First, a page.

Two days after Prime Minister Justin Trudeau said rail blockades across Canada need to come down, a group of protesters gathered for hours on another major train crossing in East Vancouver.
The demonstrators gathered at the CN Rail tracks near Clark Drive and Venables Street just before noon Sunday, violating an injunction the rail company was granted by the B.C. Supreme Court the last time its tracks were blocked earlier this month.
The protesters did not block vehicle traffic, standing to the side of Venables Street on the tracks at Glen Drive. Members of the group, which numbered around 20 at noon, held signs and cheered as vehicles drove by, some of them honking.
The blockade is the latest act of solidarity with Wet’suwet’en hereditary chiefs opposing the Coastal GasLink pipeline project through their traditional lands in northern B.C.
“There will be no black snake on our Yintah,” said one protester who identified herself as Wet’suwet’en, but did not give her name and covered her face with a bandana.
“Find another route. Sorry.”
Police said it is monitoring the protest and has informed them of the injunction blocking them from setting up on the rail tracks. According to police, the protesters moved to the side of the tracks.
In a statement, the group organized by Natalie Knight and others said it was not only protesting the actions of Coastal GasLink and RCMP, but also the various injunctions granted against the solidarity protests themselves.
“You cannot injunct justice,” Knight said. “The use of overbroad injunctions to criminalize Indigenous land defenders and our supporters reveals the colonial foundation of Canadian law.
“We will continue holding solidarity actions in the streets of Vancouver until the demands of the Wet’suwet’en hereditary chiefs have been met.”
Around 4 p.m., police returned to the protest site and served the injunction against the demonstrators. The group said they were choosing to leave, with the promise to “come back another day.”
The Wet’suwet’en hereditary chiefs are demanding the RCMP and Coastal GasLink pull out of their traditional territory before they will agree to more fulsome discussions with the federal government.
The Vancouver blockade comes over a week after the same group blocked another East Vancouver rail crossing off Grandview Highway, where they stayed for hours before police arrived to enforce CN’s injunction.
The rail company’s court order covers its rail lines across southern B.C., echoing a similar injunction granted to Canadian Pacific Rail, who had its own lines blocked in Coquitlam this month.
Pre-emptive injunctions have been granted to both TransLink and BC Ferries to keep SkyTrain platforms and ferry terminals clear of protesters.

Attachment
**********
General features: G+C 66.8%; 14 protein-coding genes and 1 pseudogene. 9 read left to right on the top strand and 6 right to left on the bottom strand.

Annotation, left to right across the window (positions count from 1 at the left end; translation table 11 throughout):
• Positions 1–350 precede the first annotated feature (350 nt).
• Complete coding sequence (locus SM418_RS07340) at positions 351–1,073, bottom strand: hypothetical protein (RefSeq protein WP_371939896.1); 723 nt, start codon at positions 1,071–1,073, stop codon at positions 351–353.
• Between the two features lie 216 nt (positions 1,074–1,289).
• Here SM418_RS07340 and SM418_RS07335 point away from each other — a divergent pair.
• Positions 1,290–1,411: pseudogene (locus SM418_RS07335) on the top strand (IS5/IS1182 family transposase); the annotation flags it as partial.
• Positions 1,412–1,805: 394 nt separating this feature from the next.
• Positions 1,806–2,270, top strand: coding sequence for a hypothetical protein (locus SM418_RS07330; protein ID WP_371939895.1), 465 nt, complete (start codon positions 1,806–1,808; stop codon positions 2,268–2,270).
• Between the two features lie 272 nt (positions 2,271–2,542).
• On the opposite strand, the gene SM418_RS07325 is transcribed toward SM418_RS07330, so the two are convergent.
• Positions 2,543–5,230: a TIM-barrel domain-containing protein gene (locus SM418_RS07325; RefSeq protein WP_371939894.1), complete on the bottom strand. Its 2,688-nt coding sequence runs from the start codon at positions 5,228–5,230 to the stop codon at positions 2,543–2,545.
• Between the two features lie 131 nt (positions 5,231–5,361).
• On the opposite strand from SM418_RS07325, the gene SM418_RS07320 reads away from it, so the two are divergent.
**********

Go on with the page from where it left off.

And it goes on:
Rail and port blockades spread across Canada over two weeks ago after RCMP began arresting Wet’suwet’en members and supporters who were blocking access to Coastal GasLink workers on the Morice West Forest Service Road near Houston, B.C. Twenty-eight people were arrested over five days.
While many of those blockades have since come down, the longest-standing barricade near Belleville, Ont., set up by members of the Mohawk First Nation is still showing no signs of being removed.
On Friday, Trudeau said the barricades “need to come down now,” but said it was up to Indigenous leaders and the police to do so.
The prime minister pointed to the effects the blockades have had on Canada’s economy, with ports seeing backlogs and provinces warning of supply shortages with freight trains unable to move goods.
Over 1,000 workers have been laid off by Via Rail, who have been unable to operate commuter trains in a majority of Eastern Canada.
Mid-day Friday, B.C. RCMP pulled officers and operations from a small, remote detachment on Wet’suwet’en land that had been in place since January 2019, which has been at the centre of the Wet’suwet;en chiefs’ complaints against the police force.
Patrols are continuing regularly on the forest service road, however, which the chiefs say must end along with work on the pipeline.
Twenty elected First Nations band councils along the 670-kilometre pipeline route, including the Wet’suwet’en, have signed agreements with Coastal GasLink and stand to benefit from the $6.6-billion project, which will deliver natural gas from Dawson Creek to a LNG export facility in Kitimat, B.C.
But the hereditary chiefs say they have rights and title over their traditional lands and refuse to give consent to the pipeline, arguing the band councils only have jurisdiction over their reserves under the Indian Act.